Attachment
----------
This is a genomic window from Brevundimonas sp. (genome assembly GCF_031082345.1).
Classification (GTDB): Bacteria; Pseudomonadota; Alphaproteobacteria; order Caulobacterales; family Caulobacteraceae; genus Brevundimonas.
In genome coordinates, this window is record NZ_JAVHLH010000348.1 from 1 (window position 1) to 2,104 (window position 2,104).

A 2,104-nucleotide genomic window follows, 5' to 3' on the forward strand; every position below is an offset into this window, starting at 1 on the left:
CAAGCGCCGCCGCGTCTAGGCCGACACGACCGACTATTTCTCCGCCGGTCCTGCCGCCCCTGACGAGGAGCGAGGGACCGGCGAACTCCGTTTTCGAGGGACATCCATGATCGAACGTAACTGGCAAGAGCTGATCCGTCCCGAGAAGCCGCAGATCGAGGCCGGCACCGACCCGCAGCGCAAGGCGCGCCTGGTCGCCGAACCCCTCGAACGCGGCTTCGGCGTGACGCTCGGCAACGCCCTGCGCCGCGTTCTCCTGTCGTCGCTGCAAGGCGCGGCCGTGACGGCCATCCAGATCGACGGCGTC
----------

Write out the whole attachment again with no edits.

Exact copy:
This is a genomic window from Brevundimonas sp. (genome assembly GCF_031082345.1).
Classification (GTDB): Bacteria; Pseudomonadota; Alphaproteobacteria; order Caulobacterales; family Caulobacteraceae; genus Brevundimonas.
In genome coordinates, this window is record NZ_JAVHLH010000348.1 from 1 (window position 1) to 2,104 (window position 2,104).

A 2,104-nucleotide genomic window follows, 5' to 3' on the forward strand; every position below is an offset into this window, starting at 1 on the left:
CAAGCGCCGCCGCGTCTAGGCCGACACGACCGACTATTTCTCCGCCGGTCCTGCCGCCCCTGACGAGGAGCGAGGGACCGGCGAACTCCGTTTTCGAGGGACATCCATGATCGAACGTAACTGGCAAGAGCTGATCCGTCCCGAGAAGCCGCAGATCGAGGCCGGCACCGACCCGCAGCGCAAGGCGCGCCTGGTCGCCGAACCCCTCGAACGCGGCTTCGGCGTGACGCTCGGCAACGCCCTGCGCCGCGTTCTCCTGTCGTCGCTGCAAGGCGCGGCCGTGACGGCCATCCAGATCGACGGCGTC